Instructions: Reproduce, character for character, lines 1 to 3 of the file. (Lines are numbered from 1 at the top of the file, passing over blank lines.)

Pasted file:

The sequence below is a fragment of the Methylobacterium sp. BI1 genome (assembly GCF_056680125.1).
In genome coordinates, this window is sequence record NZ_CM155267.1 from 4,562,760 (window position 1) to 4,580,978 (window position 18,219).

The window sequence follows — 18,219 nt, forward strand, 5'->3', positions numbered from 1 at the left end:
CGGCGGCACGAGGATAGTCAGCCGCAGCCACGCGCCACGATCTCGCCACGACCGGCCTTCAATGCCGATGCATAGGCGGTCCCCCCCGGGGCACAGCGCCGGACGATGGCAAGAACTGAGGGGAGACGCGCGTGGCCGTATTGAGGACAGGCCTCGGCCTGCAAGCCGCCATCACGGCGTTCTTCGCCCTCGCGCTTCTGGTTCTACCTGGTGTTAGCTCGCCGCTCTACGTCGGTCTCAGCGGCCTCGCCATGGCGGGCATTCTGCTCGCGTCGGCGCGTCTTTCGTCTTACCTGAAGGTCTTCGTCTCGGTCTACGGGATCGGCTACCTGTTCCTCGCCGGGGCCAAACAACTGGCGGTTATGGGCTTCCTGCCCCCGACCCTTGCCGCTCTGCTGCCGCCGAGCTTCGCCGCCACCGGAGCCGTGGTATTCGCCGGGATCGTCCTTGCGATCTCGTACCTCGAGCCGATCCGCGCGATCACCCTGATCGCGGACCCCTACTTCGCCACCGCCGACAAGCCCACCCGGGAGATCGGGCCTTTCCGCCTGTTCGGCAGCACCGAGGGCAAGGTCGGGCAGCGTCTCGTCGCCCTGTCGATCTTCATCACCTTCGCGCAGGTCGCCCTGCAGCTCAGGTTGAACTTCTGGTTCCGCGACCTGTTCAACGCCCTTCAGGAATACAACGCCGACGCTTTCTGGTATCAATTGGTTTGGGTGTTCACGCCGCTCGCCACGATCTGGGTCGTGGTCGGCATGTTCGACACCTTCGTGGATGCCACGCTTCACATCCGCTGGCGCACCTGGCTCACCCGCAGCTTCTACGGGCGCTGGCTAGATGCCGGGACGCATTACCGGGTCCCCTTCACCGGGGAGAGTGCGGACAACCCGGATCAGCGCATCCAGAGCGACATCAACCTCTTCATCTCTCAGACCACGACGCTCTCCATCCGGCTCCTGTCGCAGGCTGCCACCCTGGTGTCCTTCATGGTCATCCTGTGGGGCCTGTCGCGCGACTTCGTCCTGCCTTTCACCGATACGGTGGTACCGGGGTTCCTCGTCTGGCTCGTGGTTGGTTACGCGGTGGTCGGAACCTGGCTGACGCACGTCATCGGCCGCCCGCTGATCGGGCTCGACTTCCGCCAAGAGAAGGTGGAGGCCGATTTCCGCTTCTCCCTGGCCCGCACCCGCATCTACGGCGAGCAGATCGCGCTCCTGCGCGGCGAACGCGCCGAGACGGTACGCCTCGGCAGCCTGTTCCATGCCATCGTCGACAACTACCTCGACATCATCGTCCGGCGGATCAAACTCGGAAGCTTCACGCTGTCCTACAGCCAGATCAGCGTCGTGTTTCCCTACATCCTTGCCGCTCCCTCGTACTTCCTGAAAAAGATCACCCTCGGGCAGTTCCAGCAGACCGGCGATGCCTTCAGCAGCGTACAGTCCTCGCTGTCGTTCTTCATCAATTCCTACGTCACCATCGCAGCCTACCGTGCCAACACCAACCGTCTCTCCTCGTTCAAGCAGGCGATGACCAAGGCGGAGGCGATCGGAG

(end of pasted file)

The sequence below is a fragment of the Methylobacterium sp. BI1 genome (assembly GCF_056680125.1).
In genome coordinates, this window is sequence record NZ_CM155267.1 from 4,562,760 (window position 1) to 4,580,978 (window position 18,219).

The window sequence follows — 18,219 nt, forward strand, 5'->3', positions numbered from 1 at the left end: